The features of choosing an institutional development trajectory in Eastern Europe in the 16th—17th centuries: Moscovy and the Polish — Lithuanian Commonwealth
Recent decades have witnessed an increase in the number of works dedicated to the analysis of effects of historical events on the choice of institutions and further economic and social development of regions. This article employs the new institutional economic theory approach to consider the choices regarding title to land and serfdom in Moscovy and the Polish — Lithuanian Commonwealth (earlier the Grand Duchy of Lithuania) in the 16th—17th centuries. The author emphasizes the factors, which affected the choice of institutional development trajectory, and considers the influence exerted by these institutes on the political and military development of these states. This article shows how the contingent property rights in Moscovy turned out to be competitive in the conditions of a considerable contribution of decentralization factors to defence capacity and, opposite to the situation in the Polish — Lithuanian Commonwealth, ensured the formation of large and efficient troops. This work contributes to the research on the property rights and Russian economic history.
1. Nunn, N. 2009, The Importance of History for Economic Development, Annual Review of Economics, no. 1, p. 65—92.
2. Greif, A. 1996, Micro Theory and Recent Developments in the Study of Economic Institutions Through Economic History, Stanford Economics Working Paper, no. 96—001, available at: http://www.ecsocman.edu.ru/data/070/766/1216/9611132.pdf (accessed 20 December 2010).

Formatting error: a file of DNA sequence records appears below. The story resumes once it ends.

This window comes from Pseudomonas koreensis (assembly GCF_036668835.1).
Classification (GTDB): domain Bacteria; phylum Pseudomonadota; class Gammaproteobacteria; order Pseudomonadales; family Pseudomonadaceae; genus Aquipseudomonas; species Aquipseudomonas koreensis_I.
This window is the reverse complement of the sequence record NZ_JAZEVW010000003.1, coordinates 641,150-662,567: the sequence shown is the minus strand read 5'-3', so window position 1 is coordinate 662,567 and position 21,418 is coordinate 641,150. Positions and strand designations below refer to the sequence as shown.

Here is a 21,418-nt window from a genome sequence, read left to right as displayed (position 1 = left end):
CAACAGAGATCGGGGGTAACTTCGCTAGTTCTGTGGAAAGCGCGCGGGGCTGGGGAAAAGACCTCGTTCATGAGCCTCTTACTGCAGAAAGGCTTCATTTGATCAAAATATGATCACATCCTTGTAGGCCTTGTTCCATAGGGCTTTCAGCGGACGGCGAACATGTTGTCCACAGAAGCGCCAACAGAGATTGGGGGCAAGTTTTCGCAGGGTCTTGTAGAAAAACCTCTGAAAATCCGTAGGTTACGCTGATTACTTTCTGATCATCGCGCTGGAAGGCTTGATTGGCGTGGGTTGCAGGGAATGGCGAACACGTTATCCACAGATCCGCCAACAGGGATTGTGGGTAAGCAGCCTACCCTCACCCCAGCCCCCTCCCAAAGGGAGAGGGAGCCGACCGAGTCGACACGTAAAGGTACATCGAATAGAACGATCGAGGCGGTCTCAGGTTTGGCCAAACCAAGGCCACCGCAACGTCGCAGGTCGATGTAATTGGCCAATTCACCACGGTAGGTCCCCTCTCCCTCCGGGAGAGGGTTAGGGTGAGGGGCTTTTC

3. Vdovin, М. S. Modelirovanie zakrepowenija krest'jan v Moskovskom carstve [Modeling the enslavement of the peasants in Muscovy], available at: http://issuu.com/mikevdovin/docs/ (accessed 20 December 2010).
4. Diakonov, М. А. 1908, Ocherki obwestvennogo i gosudarstvennogo stroja
Drevnej Rusi [Essays on social and political system of ancient Russia], Saint Petersburg.
5. Vernadsky, G. 1945, On Some Parallel Trends in Russian and Turkish History, Transactions of Connecticut Academy of Arts an Sciences, Vol. 36, p. 24—36.
6. Whipper, R. G. 1944, Ivan Groznyj [Ivan the Terrible], Moscow.
7. Krizhanich, Yu. 1997, Politika [Policy], Moscow.
8. Nefedov, S. А. 2002, Reformy Ivana III i Ivana IV: osmanskoe vlijanie [Reforms of Ivan III and Ivan IV: Ottoman influence], Voprosy istorii, no. 11, p. 30—53.
9. Foscarini, М. 1991, Rassuzhdenija o Moskovii [Speculations about Muscovy].
In: Inostrancy o drevnej Moskve [Foreigners of ancient Moscow], Moscow.
10. Fletcher, D. 1906, O gosudarstve Russkom [On the Russian State], Saint Petersburg.
11. Domar, E. 1970, The causes of slavery or serfdom: a hypothesis, Journal of Economic History, p. 18—32.
12. Latov, Yu. V. 2004, Vlast'-sobstvennost' v srednevekovoj Rossii [Powerproperty in medieval Russia], Ekonomicheskij vestnik Rostovskogo gosudarstven nogo universiteta=TERRA ECONOMICUS, Vol. 2, no. 4, p. 111—133, available at:http://sfedu.ru/evjur/data/2004/journal2.4.pdf (accessed 20 December 2010).
13. Doroshenko, V. 1974, Trade and agrarian development in the Baltic provinvs 15th—19th centuries, Tallin.
14. Skazkin, S. D. 1958, Osnovnye problemy tak nazyvaemogo «vtorogo izdanija krepostnichestva» v Srednej i Vostochnoj Evrope [The main problem of the so-called "second edition of serfdom" in Central and Eastern Europe], Voprosy istorii, no. 2, p. 96—119.
15. Doroshenko, V. V. 1960, Ocherki agrarnoj istorii Latvii v XVI veke [Essays on the agrarian history of Latvia in the XVI century], Riga.
16. Penskoi, V. V. 2010, Velikaja ognestrel'naja revoljucija [Great bullet revolution], Moscow.